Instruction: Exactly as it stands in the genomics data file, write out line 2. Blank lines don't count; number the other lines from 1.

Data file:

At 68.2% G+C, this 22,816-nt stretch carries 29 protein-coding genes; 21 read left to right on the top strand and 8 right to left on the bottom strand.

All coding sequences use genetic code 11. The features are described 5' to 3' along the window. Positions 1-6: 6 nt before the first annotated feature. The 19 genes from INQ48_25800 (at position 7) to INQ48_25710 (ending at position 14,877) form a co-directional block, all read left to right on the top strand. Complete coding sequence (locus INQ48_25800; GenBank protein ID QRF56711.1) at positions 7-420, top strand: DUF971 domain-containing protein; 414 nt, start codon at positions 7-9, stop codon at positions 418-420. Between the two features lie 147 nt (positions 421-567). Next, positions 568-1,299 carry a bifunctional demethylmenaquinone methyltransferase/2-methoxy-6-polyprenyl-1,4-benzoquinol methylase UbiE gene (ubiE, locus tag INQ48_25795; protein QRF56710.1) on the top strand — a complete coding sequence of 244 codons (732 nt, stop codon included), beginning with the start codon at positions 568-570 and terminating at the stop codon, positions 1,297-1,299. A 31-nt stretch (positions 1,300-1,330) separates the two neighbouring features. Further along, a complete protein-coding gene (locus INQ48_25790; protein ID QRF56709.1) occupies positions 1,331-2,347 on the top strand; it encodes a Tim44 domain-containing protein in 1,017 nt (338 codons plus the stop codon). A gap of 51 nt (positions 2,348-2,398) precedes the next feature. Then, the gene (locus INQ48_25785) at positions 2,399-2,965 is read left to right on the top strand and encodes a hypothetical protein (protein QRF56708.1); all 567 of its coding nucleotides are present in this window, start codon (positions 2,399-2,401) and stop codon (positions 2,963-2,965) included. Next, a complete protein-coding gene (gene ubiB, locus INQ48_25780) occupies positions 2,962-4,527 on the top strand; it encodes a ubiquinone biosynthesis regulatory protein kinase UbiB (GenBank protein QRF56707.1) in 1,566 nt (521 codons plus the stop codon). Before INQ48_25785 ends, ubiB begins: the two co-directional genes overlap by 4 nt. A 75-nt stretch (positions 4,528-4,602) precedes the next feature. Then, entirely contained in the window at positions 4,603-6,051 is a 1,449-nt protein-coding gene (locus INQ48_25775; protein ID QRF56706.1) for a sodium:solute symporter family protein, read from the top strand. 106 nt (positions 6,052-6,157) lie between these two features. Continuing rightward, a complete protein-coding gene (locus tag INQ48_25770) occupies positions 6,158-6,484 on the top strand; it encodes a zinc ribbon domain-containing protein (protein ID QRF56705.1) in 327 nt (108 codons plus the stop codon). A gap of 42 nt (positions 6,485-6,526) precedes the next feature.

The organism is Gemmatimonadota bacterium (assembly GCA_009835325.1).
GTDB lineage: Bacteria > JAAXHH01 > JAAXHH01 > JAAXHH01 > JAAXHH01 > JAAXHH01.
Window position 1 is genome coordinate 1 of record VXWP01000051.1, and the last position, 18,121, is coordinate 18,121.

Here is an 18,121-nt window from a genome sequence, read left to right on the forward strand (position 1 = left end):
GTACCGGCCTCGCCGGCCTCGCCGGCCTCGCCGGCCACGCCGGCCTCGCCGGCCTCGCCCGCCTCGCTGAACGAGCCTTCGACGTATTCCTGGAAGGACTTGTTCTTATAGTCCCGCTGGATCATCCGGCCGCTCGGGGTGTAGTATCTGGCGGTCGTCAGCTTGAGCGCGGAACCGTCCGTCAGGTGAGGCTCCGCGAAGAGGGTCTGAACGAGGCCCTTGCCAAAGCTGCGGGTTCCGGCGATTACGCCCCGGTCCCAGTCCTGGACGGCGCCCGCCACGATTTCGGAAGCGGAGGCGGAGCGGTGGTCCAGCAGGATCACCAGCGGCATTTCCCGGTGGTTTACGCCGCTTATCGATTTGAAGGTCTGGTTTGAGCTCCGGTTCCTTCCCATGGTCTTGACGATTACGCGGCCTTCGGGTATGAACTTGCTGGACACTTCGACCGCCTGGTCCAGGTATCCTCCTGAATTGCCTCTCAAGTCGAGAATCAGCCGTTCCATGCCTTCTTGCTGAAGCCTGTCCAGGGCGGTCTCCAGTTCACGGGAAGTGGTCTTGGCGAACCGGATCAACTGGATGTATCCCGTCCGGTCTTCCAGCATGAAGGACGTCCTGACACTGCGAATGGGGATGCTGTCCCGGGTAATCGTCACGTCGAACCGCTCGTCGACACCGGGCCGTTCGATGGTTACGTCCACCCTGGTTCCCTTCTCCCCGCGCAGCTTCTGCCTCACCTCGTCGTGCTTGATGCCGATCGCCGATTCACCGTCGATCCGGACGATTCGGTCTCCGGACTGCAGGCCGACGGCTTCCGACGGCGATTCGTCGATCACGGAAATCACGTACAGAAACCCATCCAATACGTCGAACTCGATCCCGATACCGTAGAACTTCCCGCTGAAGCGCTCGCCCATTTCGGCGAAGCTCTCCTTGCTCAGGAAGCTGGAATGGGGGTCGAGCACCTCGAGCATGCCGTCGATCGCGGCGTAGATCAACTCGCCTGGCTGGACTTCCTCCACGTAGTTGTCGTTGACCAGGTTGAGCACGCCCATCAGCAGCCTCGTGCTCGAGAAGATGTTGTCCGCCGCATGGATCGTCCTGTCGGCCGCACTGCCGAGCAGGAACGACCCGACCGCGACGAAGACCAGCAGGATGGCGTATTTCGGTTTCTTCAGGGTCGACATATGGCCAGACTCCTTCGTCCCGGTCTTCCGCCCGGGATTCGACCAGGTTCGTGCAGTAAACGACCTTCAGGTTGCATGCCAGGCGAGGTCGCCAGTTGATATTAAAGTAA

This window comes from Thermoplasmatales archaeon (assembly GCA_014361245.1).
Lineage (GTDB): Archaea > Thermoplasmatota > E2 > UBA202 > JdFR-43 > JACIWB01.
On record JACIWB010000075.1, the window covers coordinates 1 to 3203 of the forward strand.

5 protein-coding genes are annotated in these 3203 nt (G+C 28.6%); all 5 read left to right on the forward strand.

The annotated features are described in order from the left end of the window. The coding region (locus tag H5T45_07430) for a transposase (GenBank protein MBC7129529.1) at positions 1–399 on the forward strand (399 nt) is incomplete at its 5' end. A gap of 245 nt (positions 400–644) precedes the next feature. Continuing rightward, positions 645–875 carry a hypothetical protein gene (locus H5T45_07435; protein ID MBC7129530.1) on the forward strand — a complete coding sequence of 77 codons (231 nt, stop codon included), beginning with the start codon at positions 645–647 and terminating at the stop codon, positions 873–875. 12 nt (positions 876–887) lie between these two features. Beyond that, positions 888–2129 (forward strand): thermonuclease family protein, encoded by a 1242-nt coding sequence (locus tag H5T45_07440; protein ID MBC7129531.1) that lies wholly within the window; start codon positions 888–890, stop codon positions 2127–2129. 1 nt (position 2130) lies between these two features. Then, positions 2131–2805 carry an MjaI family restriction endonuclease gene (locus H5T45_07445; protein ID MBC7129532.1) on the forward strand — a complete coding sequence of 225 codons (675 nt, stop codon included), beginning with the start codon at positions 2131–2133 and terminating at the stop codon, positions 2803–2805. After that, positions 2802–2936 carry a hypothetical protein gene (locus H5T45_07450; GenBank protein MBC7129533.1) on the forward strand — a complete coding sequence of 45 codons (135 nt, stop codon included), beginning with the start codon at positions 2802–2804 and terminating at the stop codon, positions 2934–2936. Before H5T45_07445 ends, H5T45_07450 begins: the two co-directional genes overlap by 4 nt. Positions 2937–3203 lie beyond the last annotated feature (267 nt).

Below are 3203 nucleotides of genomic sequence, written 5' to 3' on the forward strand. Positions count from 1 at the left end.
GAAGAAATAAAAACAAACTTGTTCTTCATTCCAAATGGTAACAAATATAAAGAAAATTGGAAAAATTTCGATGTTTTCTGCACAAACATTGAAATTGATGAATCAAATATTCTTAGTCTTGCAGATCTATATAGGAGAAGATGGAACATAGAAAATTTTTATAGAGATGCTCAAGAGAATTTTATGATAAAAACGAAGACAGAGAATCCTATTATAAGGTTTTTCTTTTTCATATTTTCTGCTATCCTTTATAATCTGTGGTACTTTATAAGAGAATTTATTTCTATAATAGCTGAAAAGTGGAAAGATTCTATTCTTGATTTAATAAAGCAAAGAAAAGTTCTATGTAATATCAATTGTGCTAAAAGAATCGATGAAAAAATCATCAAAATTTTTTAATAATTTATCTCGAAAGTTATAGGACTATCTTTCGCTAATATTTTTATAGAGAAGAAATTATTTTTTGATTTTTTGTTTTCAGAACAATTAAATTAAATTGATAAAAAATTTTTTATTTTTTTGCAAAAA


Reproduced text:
All coding sequences use genetic code 11. The features are described 5' to 3' along the window. Positions 1-6: 6 nt before the first annotated feature. The 19 genes from INQ48_25800 (at position 7) to INQ48_25710 (ending at position 14,877) form a co-directional block, all read left to right on the top strand. Complete coding sequence (locus INQ48_25800; GenBank protein ID QRF56711.1) at positions 7-420, top strand: DUF971 domain-containing protein; 414 nt, start codon at positions 7-9, stop codon at positions 418-420. Between the two features lie 147 nt (positions 421-567). Next, positions 568-1,299 carry a bifunctional demethylmenaquinone methyltransferase/2-methoxy-6-polyprenyl-1,4-benzoquinol methylase UbiE gene (ubiE, locus tag INQ48_25795; protein QRF56710.1) on the top strand — a complete coding sequence of 244 codons (732 nt, stop codon included), beginning with the start codon at positions 568-570 and terminating at the stop codon, positions 1,297-1,299. A 31-nt stretch (positions 1,300-1,330) separates the two neighbouring features. Further along, a complete protein-coding gene (locus INQ48_25790; protein ID QRF56709.1) occupies positions 1,331-2,347 on the top strand; it encodes a Tim44 domain-containing protein in 1,017 nt (338 codons plus the stop codon). A gap of 51 nt (positions 2,348-2,398) precedes the next feature. Then, the gene (locus INQ48_25785) at positions 2,399-2,965 is read left to right on the top strand and encodes a hypothetical protein (protein QRF56708.1); all 567 of its coding nucleotides are present in this window, start codon (positions 2,399-2,401) and stop codon (positions 2,963-2,965) included. Next, a complete protein-coding gene (gene ubiB, locus INQ48_25780) occupies positions 2,962-4,527 on the top strand; it encodes a ubiquinone biosynthesis regulatory protein kinase UbiB (GenBank protein QRF56707.1) in 1,566 nt (521 codons plus the stop codon). Before INQ48_25785 ends, ubiB begins: the two co-directional genes overlap by 4 nt. A 75-nt stretch (positions 4,528-4,602) precedes the next feature. Then, entirely contained in the window at positions 4,603-6,051 is a 1,449-nt protein-coding gene (locus INQ48_25775; protein ID QRF56706.1) for a sodium:solute symporter family protein, read from the top strand. 106 nt (positions 6,052-6,157) lie between these two features. Continuing rightward, a complete protein-coding gene (locus tag INQ48_25770) occupies positions 6,158-6,484 on the top strand; it encodes a zinc ribbon domain-containing protein (protein ID QRF56705.1) in 327 nt (108 codons plus the stop codon). A gap of 42 nt (positions 6,485-6,526) precedes the next feature.